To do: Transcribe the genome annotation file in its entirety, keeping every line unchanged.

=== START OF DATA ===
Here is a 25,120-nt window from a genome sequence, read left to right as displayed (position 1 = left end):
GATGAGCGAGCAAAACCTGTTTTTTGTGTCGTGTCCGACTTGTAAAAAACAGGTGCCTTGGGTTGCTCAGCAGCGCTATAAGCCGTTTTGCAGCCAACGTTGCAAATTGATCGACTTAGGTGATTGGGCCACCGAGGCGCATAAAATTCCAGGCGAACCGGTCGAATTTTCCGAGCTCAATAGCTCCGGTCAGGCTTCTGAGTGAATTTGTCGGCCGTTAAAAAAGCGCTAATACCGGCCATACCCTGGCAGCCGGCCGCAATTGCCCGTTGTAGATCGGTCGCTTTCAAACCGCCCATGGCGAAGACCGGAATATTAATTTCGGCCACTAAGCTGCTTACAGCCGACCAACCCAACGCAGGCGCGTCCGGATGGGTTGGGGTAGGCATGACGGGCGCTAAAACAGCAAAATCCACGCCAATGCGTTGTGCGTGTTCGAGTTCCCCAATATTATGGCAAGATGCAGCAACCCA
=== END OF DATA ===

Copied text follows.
Here is a 25,120-nt window from a genome sequence, read left to right as displayed (position 1 = left end):
GATGAGCGAGCAAAACCTGTTTTTTGTGTCGTGTCCGACTTGTAAAAAACAGGTGCCTTGGGTTGCTCAGCAGCGCTATAAGCCGTTTTGCAGCCAACGTTGCAAATTGATCGACTTAGGTGATTGGGCCACCGAGGCGCATAAAATTCCAGGCGAACCGGTCGAATTTTCCGAGCTCAATAGCTCCGGTCAGGCTTCTGAGTGAATTTGTCGGCCGTTAAAAAAGCGCTAATACCGGCCATACCCTGGCAGCCGGCCGCAATTGCCCGTTGTAGATCGGTCGCTTTCAAACCGCCCATGGCGAAGACCGGAATATTAATTTCGGCCACTAAGCTGCTTACAGCCGACCAACCCAACGCAGGCGCGTCCGGATGGGTTGGGGTAGGCATGACGGGCGCTAAAACAGCAAAATCCACGCCAATGCGTTGTGCGTGTTCGAGTTCCCCAATATTATGGCAAGATGCAGCAACCCA